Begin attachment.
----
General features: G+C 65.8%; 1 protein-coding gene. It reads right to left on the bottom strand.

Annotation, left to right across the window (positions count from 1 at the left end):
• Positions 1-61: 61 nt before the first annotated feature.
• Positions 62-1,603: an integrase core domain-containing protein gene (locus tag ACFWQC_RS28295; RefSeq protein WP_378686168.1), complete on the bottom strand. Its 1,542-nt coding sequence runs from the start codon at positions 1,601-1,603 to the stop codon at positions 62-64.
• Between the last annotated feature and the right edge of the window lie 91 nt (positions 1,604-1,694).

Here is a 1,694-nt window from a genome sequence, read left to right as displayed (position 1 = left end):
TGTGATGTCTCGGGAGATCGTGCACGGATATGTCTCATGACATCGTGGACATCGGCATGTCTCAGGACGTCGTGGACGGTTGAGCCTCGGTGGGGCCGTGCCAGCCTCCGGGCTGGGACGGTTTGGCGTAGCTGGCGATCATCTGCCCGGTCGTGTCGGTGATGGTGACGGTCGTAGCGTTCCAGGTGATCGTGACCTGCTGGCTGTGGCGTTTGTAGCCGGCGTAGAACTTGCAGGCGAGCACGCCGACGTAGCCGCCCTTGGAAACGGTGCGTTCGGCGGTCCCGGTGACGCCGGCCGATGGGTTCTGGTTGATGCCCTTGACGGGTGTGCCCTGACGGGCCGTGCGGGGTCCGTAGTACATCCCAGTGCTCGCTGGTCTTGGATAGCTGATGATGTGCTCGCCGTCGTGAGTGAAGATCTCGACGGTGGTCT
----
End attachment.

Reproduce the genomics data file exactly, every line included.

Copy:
General features: G+C 65.8%; 1 protein-coding gene. It reads right to left on the bottom strand.

Annotation, left to right across the window (positions count from 1 at the left end):
• Positions 1-61: 61 nt before the first annotated feature.
• Positions 62-1,603: an integrase core domain-containing protein gene (locus tag ACFWQC_RS28295; RefSeq protein WP_378686168.1), complete on the bottom strand. Its 1,542-nt coding sequence runs from the start codon at positions 1,601-1,603 to the stop codon at positions 62-64.
• Between the last annotated feature and the right edge of the window lie 91 nt (positions 1,604-1,694).

Here is a 1,694-nt window from a genome sequence, read left to right as displayed (position 1 = left end):
TGTGATGTCTCGGGAGATCGTGCACGGATATGTCTCATGACATCGTGGACATCGGCATGTCTCAGGACGTCGTGGACGGTTGAGCCTCGGTGGGGCCGTGCCAGCCTCCGGGCTGGGACGGTTTGGCGTAGCTGGCGATCATCTGCCCGGTCGTGTCGGTGATGGTGACGGTCGTAGCGTTCCAGGTGATCGTGACCTGCTGGCTGTGGCGTTTGTAGCCGGCGTAGAACTTGCAGGCGAGCACGCCGACGTAGCCGCCCTTGGAAACGGTGCGTTCGGCGGTCCCGGTGACGCCGGCCGATGGGTTCTGGTTGATGCCCTTGACGGGTGTGCCCTGACGGGCCGTGCGGGGTCCGTAGTACATCCCAGTGCTCGCTGGTCTTGGATAGCTGATGATGTGCTCGCCGTCGTGAGTGAAGATCTCGACGGTGGTCT